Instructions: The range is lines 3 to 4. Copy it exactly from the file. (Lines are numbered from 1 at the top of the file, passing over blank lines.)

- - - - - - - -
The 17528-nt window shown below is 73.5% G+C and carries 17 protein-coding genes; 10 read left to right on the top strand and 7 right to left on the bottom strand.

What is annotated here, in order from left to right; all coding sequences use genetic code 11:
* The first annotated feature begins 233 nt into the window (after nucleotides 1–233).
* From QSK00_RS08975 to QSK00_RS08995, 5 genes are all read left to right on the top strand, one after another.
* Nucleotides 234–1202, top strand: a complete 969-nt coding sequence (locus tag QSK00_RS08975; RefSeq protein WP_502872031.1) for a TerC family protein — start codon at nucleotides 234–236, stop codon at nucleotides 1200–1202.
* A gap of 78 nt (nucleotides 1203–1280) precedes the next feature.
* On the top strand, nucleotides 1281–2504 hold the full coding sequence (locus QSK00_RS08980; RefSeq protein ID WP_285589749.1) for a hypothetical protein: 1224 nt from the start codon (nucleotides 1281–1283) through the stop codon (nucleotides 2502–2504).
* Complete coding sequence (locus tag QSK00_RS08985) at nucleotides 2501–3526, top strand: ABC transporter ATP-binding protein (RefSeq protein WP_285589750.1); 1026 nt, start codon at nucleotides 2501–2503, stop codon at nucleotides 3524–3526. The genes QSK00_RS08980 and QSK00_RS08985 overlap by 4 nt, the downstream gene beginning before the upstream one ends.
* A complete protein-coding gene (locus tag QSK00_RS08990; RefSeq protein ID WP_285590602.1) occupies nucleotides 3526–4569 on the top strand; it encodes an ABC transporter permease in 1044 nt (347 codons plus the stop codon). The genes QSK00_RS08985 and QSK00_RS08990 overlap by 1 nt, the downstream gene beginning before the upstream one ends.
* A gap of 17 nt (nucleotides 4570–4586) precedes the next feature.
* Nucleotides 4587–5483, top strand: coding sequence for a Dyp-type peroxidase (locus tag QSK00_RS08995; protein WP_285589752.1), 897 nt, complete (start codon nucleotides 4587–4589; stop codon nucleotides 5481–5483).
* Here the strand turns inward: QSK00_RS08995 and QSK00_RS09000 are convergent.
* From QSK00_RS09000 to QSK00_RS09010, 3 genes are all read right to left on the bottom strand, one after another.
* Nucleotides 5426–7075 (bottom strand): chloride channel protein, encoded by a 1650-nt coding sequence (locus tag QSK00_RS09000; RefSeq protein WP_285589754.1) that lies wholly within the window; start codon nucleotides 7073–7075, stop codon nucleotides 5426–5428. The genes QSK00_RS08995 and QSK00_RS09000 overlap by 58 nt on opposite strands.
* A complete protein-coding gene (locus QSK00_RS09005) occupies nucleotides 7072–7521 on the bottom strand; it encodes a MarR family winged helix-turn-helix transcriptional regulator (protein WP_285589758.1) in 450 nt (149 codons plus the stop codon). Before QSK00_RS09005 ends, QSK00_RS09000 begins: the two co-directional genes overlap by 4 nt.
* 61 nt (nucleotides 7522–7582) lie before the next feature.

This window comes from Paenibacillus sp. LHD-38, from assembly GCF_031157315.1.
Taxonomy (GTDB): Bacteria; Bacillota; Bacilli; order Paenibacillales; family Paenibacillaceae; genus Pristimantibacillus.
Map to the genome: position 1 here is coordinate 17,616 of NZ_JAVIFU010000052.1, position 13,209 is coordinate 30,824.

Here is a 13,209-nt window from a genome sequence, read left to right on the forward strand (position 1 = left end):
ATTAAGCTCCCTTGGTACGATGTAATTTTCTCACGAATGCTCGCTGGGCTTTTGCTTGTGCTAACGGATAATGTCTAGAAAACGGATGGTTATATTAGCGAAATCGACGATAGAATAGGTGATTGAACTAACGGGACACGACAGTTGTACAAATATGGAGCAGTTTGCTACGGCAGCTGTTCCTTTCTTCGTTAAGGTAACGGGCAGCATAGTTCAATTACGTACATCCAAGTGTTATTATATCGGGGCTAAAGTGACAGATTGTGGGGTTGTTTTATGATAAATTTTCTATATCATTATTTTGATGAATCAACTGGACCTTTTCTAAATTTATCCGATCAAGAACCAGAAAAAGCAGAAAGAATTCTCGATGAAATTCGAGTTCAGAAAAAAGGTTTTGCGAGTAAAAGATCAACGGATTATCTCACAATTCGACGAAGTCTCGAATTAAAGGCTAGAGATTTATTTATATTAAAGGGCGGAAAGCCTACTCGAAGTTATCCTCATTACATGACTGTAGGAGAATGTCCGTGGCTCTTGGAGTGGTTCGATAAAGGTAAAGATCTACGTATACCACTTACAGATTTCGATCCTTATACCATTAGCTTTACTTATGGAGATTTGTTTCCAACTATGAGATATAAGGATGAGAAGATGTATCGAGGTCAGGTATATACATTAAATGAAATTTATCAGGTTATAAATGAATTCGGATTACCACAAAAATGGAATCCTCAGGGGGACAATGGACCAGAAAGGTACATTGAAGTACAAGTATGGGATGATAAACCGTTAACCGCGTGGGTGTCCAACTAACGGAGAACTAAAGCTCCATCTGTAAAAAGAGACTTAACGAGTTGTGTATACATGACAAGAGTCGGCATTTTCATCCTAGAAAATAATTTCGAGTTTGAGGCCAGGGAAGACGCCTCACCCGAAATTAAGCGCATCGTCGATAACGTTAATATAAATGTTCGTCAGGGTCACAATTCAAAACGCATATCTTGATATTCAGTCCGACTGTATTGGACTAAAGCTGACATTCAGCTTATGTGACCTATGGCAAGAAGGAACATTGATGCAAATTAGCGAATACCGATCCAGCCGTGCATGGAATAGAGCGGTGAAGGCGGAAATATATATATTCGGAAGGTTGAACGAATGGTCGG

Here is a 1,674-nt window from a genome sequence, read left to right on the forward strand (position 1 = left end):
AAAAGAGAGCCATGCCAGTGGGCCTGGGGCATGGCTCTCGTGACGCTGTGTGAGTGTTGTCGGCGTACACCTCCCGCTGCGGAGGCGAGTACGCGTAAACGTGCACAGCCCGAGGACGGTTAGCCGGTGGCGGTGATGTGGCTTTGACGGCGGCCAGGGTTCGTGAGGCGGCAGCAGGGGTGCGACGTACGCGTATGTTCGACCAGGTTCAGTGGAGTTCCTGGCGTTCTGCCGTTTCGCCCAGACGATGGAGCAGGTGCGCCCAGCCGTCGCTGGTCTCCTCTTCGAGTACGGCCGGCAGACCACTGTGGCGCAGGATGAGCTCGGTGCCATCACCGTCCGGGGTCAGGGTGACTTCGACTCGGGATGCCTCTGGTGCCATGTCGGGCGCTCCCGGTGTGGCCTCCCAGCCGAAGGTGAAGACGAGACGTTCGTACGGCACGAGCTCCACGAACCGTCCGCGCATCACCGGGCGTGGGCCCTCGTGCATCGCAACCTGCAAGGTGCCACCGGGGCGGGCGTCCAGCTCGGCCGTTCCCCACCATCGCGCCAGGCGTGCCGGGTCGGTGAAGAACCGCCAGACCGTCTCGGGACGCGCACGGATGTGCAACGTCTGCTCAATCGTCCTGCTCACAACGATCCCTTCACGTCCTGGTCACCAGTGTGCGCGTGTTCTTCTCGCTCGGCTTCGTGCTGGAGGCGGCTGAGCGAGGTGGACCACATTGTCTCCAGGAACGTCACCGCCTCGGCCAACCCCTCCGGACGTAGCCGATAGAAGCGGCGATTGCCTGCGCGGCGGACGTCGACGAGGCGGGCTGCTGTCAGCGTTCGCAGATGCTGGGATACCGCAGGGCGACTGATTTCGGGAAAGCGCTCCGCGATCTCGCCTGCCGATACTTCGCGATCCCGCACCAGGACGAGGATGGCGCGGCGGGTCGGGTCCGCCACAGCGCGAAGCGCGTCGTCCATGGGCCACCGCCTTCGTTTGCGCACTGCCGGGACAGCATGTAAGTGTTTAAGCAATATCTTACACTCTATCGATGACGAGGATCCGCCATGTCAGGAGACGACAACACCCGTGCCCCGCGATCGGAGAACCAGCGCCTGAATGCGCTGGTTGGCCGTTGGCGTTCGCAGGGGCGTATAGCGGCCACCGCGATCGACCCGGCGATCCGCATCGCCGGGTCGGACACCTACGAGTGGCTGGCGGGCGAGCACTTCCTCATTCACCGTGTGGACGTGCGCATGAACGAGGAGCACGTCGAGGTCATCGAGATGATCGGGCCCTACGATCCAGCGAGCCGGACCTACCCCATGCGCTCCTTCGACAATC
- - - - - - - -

* The first annotated feature begins 233 nt into the window (after nucleotides 1–233).
* From QSK00_RS08975 to QSK00_RS08995, 5 genes are all read left to right on the top strand, one after another.